Former baseball teammates remember Arvada West's Roy Halladay

A banner at Arvada West's baseball field hangs in honor of graduate Roy Halladay and his baseball accomplishments. (Dennis Pleuss/Jeffco Athletics)

ARVADA — Brad Madden starting playing basketball with Roy Halladay when both were 8-year-olds in Arvada.

Madden and Halladay went on to graduate from Arvada West High School together in 1995, helping bring a Class 6A baseball state championship to A-West during their junior year in 1994. On Tuesday, Madden reflected on his former teammate, classmate and friend who tragically died Tuesday when Halladay’s single-engine plane crashed into the Gulf of Mexico off the Florida coast.

“He was the hardest worker and a great teammate who never took himself too seriously,” said Madden, who is currently the baseball coach at Ralston Valley High School in Arvada. “He had a great sense of humor and was a great friend. I will treasure the memories we had together and will miss him dearly. My thoughts and prayers go out to his family.”

Halladay retired from baseball in 2013. He was living in Florida with his wife Brandy and their two sons, Ryan and Braden.

A magazine Arvada West baseball great Roy Halladay signed and gave to teammate Brad Madden. (Photo courtesy of Brad Madden)

Halladay — a two-time Cy Young Award-winning pitcher with the Toronto Blue Jays (2003) and Philadelphia Phillies (2010), 8-time All-Star during his 16-year career — actually pitched in the NBC World Series in Wichita on July 31 this last summer for the Kansas Stars. He pitched three perfect innings.

Madden said he exchanged texts with Halladay giving his former teammate a hard time about getting back on the mound at age 40.

“He was a kid that was bound and determined to be the best pitcher that he could be,” Madden said. “Obviously he turned out to be one of the best of all time.”

Adam Miller — A-West 1993 graduate and longtime baseball coach at Wheat Ridge High School — saw first hand the incredible work ethic and determination Halladay had at a young age.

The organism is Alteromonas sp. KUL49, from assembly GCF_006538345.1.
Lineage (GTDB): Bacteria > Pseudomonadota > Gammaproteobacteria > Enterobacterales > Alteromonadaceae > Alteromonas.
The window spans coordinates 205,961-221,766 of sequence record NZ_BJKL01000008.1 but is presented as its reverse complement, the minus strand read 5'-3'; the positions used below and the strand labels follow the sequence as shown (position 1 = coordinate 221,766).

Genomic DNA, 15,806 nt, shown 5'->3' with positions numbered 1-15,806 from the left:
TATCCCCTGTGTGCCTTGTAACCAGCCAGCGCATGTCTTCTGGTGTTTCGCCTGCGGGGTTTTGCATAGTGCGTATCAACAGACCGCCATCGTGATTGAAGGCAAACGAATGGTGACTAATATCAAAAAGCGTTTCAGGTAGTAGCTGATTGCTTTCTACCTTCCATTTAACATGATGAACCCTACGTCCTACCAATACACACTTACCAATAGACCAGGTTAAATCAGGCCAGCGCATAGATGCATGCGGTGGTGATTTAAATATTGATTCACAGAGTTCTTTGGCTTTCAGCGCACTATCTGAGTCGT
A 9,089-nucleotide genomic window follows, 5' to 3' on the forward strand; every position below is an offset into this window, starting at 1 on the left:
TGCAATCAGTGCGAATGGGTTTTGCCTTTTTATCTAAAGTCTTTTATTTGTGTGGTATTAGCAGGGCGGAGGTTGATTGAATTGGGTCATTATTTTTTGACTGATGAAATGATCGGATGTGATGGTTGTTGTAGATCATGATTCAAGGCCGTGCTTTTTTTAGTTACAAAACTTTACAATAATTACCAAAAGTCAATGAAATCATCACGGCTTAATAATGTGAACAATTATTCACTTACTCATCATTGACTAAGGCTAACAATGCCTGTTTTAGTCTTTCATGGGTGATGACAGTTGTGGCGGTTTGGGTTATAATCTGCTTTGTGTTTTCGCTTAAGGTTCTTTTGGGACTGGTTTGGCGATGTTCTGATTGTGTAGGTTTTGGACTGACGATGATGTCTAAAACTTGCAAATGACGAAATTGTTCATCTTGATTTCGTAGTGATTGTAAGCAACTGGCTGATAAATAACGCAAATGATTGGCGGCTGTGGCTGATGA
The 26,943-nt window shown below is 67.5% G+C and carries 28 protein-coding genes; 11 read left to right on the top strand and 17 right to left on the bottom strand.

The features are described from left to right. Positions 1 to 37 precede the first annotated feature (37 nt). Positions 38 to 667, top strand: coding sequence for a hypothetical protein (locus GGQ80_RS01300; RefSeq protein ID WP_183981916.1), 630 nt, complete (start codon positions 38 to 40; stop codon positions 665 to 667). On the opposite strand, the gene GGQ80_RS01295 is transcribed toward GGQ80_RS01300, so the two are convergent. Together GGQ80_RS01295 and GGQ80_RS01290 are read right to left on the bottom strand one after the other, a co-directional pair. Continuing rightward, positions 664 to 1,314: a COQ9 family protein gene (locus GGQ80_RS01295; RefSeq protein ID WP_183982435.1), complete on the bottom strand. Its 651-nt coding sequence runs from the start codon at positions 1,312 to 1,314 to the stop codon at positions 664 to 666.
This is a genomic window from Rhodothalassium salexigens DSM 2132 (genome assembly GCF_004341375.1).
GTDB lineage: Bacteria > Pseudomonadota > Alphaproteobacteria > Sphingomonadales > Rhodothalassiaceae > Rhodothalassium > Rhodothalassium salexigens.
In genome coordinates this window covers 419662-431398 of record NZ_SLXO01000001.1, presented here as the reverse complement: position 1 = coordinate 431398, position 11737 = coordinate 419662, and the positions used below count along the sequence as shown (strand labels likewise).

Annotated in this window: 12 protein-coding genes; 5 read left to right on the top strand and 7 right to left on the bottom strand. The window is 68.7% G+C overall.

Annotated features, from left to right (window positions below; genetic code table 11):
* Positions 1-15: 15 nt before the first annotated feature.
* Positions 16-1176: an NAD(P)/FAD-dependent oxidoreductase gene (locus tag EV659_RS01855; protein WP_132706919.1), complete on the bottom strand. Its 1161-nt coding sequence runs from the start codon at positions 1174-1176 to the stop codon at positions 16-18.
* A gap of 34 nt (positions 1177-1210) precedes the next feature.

Miller recalled during the fall season, while A-West’s football team would be practicing, Halladay would be out on the baseball field at A-West and throw a bucket of balls from home plate to center field by himself. He would then throw them from center field back to home plate.

“His Dad would show up in full catcher’s gear and Roy would throw a bullpen session,” Miller said. “This was five to six days a week. He was out there every day working on how good he could be.”

Miller added he would get questions from his players about what kind of guy Halladay was in high school. Again, Miller knew at an early age Halladay knew his path and what it would take to get there.

“We would try to take Roy out and have some fun with the upperclassmen,” Miller said. “His answer was always, ‘I don’t need to chase girls, because it might mess up my game.’ He knew when he was 15 years old what his plan was and how to get there. It paid off for him, for sure.”

Miller said Halladay was an example of what a kid from Colorado could become at the professional baseball level.

“He was always the hope. The bright light,” Miller said. “In my generation, he was the guy who made it. It made it really big. He could be (Major League Baseball) Hall of Fame made it. He was just that good.”

Halladay will be eligible for the MLB Hall of Fame in 2019.

Current A-West baseball coach Matt McDougal was a senior at A-West when Halladay was just a freshman. Matt’s younger brother Kevin McDougal graduated with Halladay and Madden.

“One of the things that stands out for me is he (Halladay) was committed to Arvada West,” Matt McDougal said. “Even though during the summer he was traveling around and playing in tournaments he was at the summer games for Arvada West. He was committed to the (baseball) program and Arvada West. He brought a lot of recognition to Arvada West.”

Then there are the stories of Halladay being a bit of a prankster.

“There is one story where Roy came to baseball practice with a cast on his arm, pretending he had broke it in gym class playing basketball,” McDougal said. “I think Capra (former A-West baseball coach Jim Capra) kind of flipped out. He didn’t know what he would do without Roy.”

A-West has had a banner on its press box at the baseball field honoring Halladay for several years, along with having retired his number that hangs out the outfield wall. McDougal said the Wildcats will do something to honor the memory of Halladay at the start of this coming spring baseball season.